Employment contracts and termination clauses
In trying to draft the 'perfect clause,' employers and their counsel must not lose sight of the big picture
Jan 30, 2017
By Richa Sandill and Stuart Rudner
Regular readers will recall several cases such as Garreton and the initial trial court decision in Oudin, where clauses have been struck down due to seemingly minor or technical imperfections.
As a result, employers and employment lawyers continue to adapt their contracts to eliminate any potential issues and ensure that every possible statutory requirement (including severance pay and benefits) is addressed.
However, in trying to draft the “perfect clause,” employers and their counsel must not lose sight of the big picture. Even if the termination clause is perfect, the contract itself may be unenforceable if it was not entered into in a legally sufficient manner, as the recent case of Krishnamoorthy v. Olympus Canada Inc. confirms.
Krishnamoorthy involved the enforceability of a termination clause that was added to the plaintiff’s contract after the sale of the business for which he worked. The plaintiff had been employed with the defendant company’s predecessor for five years when the defendant company became his employer in 2005. He was provided with a new offer of employment that largely preserved his original terms of employment, except for adding a few new ones, including this termination clause:
“Termination without cause will pay the greater of Employment Standards Act severance pay or four weeks' pay per year up to a maximum of 10 months if a release is signed for service with Olympus or Carsen Group Inc. (with pay defined as annual salary divided by 52).”
It is important to note that the plaintiff’s original employment agreement had no such clause limiting his entitlements at dismissal.
Over the years, the plaintiff progressed to higher pay scales and ranks within the company. Notably, his years of service with the predecessor company were recognized when he was awarded a plaque for 10 years of service, as well as on a compensation statement that listed his hire date as being May 30, 2000 – i.e., the date he had joined his original employer.
The plaintiff was eventually dismissed without cause as a result of restructuring. At the time, he had a total of 15 years of service between both companies. When the defendant relied upon the termination clause in the 2005 employment agreement, the plaintiff sued for wrongful dismissal, contending that this clause was not valid and he was entitled to reasonable notice pursuant to common law.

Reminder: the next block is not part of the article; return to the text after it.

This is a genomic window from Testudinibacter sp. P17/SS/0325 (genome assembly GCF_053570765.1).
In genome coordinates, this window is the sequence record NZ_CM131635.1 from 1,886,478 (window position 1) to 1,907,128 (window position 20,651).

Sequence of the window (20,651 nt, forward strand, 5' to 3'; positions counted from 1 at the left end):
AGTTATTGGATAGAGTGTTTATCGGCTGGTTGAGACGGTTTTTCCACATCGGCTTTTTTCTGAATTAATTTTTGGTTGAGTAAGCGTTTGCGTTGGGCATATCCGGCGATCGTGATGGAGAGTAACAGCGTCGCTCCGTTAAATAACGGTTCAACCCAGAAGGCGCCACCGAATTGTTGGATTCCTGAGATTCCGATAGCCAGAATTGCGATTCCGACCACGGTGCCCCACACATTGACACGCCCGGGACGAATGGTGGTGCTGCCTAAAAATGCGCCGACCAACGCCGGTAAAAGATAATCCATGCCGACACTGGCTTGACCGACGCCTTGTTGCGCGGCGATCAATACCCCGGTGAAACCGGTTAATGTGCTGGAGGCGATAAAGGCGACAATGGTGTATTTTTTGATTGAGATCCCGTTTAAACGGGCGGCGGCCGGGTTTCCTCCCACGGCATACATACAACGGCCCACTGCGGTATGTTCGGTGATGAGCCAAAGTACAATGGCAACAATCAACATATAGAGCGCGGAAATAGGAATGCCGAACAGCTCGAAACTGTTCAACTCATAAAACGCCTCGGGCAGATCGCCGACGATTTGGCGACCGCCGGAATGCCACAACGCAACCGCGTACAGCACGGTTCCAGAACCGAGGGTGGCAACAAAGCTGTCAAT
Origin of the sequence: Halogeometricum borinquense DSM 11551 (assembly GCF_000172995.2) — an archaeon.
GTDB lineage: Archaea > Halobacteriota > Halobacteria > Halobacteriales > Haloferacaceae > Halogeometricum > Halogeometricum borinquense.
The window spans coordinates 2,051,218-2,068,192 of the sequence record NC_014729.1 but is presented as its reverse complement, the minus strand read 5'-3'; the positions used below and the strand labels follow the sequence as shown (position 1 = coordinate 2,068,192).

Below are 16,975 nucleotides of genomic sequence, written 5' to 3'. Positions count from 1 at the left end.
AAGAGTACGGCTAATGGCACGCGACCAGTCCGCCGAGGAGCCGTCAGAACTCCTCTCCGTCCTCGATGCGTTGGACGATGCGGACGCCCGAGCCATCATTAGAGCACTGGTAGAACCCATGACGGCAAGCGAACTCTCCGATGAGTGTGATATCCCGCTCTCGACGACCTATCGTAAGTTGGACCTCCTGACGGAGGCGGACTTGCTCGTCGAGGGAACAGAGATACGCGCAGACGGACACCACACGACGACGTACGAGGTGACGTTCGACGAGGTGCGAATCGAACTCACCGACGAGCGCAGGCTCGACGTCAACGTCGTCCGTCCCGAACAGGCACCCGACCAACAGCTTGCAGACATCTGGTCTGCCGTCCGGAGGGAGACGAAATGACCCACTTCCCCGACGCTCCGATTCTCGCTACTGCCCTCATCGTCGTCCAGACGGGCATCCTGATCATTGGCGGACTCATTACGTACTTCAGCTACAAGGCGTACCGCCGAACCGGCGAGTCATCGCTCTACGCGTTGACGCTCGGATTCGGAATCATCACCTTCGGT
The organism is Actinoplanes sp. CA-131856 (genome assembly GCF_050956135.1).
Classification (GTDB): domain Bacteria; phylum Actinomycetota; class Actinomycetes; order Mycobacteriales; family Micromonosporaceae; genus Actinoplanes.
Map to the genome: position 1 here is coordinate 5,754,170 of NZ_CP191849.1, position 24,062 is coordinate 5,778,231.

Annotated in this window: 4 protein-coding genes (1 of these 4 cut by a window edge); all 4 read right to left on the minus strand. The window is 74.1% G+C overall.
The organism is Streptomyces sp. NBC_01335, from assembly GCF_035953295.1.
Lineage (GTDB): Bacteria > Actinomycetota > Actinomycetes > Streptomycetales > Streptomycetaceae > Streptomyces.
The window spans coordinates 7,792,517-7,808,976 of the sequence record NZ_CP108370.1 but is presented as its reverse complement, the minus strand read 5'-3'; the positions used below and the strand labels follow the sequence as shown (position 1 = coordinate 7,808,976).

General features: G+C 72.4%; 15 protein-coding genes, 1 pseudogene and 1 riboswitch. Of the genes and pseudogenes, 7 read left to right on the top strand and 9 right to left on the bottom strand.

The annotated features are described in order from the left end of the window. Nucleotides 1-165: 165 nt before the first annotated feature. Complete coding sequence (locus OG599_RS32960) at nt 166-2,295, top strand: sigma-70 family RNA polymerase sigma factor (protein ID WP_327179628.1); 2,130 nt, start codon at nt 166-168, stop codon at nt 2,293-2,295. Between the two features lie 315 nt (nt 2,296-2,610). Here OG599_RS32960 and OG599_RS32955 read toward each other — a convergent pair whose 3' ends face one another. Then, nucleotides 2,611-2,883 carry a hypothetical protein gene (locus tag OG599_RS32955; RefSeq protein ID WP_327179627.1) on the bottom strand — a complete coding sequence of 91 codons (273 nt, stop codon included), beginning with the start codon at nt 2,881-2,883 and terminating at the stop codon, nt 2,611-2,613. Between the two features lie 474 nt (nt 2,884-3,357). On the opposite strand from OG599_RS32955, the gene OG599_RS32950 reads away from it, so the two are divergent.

The plaintiff argued that there was no valid consideration offered to him for waiving his right to reasonable notice upon termination without cause. The defendant submitted, in response, that the offer of employment was sufficient consideration. The court, however, agreed with the plaintiff.
As we have written in the past, consideration is the difference between a binding contract and a mere “gratuitous promise.” In order to create a binding contract, both parties must receive something of value in exchange for their promise of performance of their duties or obligations under the contract.
The court found that the only difference of significance between the two contracts was that the second contract purported to displace the plaintiff’s right to reasonable notice of dismissal. He had not received anything of value in exchange for giving up that right. At paragraph 9, the court outlined the importance of consideration when a contract of employment changes when it quoted Justice Juriansz’s decision in Hobbs v. TDI Canada Ltd.:
“The requirement of consideration to support an amended agreement is especially important in the employment context where, generally, there is inequality of bargaining power between employees and employers.”
On this basis, the plaintiff was held to be entitled to common law reasonable notice damages for the termination of his employment.
This is, of course, not to discourage employers from using termination clauses in their employment contracts. A well-drafted termination clause can be an invaluable tool in creating certainty and reducing termination costs. This is particularly true for longer-service, senior-level employees who can have extensive common law entitlements. It is also particularly important when an individual is recruited away from another job, since their common law entitlement will be greater as a result.
Employers must always remember that the employment relationship is a legal one. Every employee has a contract, though many are verbal. If employers want to implement written contracts, especially with termination clauses that displace the common law, they must ensure that they create a legally binding agreement. This is always easiest when done at the time of the offer, when the consideration is the opportunity of employment. If it is to be done later, there must be some form of consideration, or the contract will not be worth the paper it is printed on.
Richa Sandill is an associate lawyer at Rudner MacDonald in Toronto.
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Stuart Rudner is a founding partner of Rudner MacDonald LLP in Toronto. Follow him on Twitter @CanadianHRLaw
. He can be reached at firstname.lastname@example.org